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Rock & Roll Books

For What It's Worth: The Story of the Buffalo Springfield

by John Einarson and Richie Furay

Quarry Press, 130 pp., $15.95 (paper)

The Buffalo Springfield were a quintet of Canadians and Americans who migrated to L.A. in early 1966, intent on being America's answer to the Beatles. And they very nearly grasped that goal, before dissolving in a morass of ego and drug busts. Texan Stephen Stills and Ohio native Richie Furay moved to L.A. in the wake of the Beatles' and the Byrds' success, and a chance encounter with Neil Young's old hearse on Sunset Boulevard brought the quartet (including bassist and fellow Canadian Bruce Palmer) together on April 6, 1966. Within a week, they'd found a manager, recruited veteran Canadian drummer Dewey Martin, and taking their name from a steamroller sign in Stills' apartment, christened themselves the Buffalo Springfield.

The very next week, they opened five shows for the top band in America, the Byrds, and blew them away. Within two months, they'd played a six-week sold-out stand at the Whiskey, and scored a record deal. The next month they cut their first single, and in the process invented what would come to be known years later as country rock, or Americana. Then they opened for the Stones in front of 20,000 people at the Hollywood Bowl. It was all downhill from there, but the band would nevertheless go on to change American music forever, and become one of the most influential bands of the Sixties.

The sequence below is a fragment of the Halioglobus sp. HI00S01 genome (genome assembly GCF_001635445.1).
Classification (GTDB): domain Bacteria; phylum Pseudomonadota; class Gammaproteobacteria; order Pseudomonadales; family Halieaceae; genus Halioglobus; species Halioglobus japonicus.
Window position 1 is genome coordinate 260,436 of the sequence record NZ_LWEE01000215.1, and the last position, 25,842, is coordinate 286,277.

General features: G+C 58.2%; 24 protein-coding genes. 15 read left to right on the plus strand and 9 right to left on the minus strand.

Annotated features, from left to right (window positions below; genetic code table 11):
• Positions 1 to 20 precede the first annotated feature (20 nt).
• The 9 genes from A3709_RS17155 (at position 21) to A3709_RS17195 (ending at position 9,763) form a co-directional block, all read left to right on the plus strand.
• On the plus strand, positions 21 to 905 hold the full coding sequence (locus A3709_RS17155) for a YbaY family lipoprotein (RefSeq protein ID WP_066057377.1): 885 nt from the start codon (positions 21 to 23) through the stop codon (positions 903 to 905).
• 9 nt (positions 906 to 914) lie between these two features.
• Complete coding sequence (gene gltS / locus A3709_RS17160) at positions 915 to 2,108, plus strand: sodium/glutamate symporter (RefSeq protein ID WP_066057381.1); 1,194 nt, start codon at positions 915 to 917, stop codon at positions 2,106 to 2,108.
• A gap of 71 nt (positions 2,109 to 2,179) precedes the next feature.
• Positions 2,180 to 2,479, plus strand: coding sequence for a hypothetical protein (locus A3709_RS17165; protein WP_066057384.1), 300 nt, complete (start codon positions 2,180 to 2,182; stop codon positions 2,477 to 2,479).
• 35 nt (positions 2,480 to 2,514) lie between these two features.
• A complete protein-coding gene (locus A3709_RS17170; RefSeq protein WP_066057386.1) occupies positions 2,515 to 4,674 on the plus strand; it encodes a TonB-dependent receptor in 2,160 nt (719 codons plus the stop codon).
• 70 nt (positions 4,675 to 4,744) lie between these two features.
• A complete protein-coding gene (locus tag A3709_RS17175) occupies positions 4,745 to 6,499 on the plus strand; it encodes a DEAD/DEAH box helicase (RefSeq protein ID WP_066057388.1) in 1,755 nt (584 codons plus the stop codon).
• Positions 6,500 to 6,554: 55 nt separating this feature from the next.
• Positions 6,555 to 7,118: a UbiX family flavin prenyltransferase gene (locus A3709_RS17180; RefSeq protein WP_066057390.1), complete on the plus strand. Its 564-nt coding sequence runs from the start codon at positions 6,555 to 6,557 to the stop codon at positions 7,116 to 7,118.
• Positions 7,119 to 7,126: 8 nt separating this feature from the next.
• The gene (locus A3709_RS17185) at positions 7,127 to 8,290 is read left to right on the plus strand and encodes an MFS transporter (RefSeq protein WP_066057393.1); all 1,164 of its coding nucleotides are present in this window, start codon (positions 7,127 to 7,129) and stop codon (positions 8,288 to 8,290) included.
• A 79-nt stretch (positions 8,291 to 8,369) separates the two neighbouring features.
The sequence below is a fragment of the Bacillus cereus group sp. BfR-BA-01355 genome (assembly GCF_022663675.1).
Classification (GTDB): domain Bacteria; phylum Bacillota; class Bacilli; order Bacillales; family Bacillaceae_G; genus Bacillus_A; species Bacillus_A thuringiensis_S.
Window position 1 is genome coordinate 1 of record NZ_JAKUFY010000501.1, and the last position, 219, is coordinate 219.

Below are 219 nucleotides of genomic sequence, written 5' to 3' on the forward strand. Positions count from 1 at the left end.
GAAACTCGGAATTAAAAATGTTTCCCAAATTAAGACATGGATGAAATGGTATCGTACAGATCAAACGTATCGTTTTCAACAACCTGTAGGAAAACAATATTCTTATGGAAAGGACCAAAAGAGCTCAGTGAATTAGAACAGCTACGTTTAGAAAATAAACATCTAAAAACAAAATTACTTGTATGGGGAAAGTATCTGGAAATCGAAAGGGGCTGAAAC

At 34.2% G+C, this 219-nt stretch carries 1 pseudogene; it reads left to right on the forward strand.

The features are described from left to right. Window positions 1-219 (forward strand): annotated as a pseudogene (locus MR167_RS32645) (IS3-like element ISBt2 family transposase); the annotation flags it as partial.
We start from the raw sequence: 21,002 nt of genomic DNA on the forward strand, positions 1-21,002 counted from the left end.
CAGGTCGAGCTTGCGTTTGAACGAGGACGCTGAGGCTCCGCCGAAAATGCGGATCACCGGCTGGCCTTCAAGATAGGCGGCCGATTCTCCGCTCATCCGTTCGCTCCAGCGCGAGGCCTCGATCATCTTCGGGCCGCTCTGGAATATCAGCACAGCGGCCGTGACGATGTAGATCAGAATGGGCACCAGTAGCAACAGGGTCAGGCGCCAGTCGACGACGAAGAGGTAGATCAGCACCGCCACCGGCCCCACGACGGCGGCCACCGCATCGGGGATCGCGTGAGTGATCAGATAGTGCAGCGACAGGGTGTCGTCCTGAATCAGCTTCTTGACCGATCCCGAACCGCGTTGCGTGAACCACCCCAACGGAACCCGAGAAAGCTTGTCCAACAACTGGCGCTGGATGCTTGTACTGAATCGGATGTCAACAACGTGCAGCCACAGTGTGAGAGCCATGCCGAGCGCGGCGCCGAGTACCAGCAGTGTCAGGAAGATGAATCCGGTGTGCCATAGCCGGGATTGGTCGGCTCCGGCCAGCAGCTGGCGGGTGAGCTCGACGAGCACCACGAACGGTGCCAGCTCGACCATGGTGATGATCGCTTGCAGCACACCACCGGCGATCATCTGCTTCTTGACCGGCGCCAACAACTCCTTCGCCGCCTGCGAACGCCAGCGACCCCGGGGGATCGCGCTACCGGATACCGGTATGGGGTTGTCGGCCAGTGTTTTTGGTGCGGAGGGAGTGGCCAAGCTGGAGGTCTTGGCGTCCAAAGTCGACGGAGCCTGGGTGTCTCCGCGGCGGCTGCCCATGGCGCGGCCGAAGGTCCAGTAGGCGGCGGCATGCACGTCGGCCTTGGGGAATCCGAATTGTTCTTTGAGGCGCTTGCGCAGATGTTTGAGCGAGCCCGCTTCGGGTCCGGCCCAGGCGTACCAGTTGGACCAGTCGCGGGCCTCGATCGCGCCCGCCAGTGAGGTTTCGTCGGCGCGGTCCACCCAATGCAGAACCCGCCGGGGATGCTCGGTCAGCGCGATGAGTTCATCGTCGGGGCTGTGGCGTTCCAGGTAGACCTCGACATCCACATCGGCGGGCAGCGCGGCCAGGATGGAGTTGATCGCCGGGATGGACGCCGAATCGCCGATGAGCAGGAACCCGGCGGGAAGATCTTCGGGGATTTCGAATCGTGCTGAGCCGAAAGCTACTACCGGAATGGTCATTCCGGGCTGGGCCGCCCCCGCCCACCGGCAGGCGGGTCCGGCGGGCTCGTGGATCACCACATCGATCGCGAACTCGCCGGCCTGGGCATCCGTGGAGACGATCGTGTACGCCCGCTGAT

The Byrds and the Beach Boys may have made greater contributions, but the Springfield must certainly be included as one of the three most influential American rock groups of the Sixties. This book, co-written by Springfield/Byrds expert John Einarson with lead singer/rhythm guitarist Richie Furay, is the best account of the band's fascinating story and heartbreaking downfall we're likely to get. Mind you, it's short on the dirt and hair-raising tales of drugs and groupies, which is understandable; Furay, you see, is a born-again minister these days. However, his is probably the most coherent and honest "version" of the band's story. Furay pulls no punches, and is far less likely than Stills or Young to rewrite the past in his own favor.

Fans of the band will get a great amount of detail about the most important landmarks in the band's history. There's Monterey, incompetent and inexperienced managers/producers, the drug busts, the ego battles between Stills and Young as they fought over leadership (Stills always won) and lead guitar duties, and the sessions that produced three classic albums and over three-dozen outtakes (details provided) in just over two years time.

For What It's Worth is the story of five very young men, with a mutual dream of stardom and fame. They forever changed the face of American music, and split up amidst great heartbreak and poverty, only to become superstars through their subsequent careers: Crosby Stills & Nash, Neil Young's solo career, Poco, Loggins and Messina, The Eagles, all of it came from the Springfield. Long may they run.

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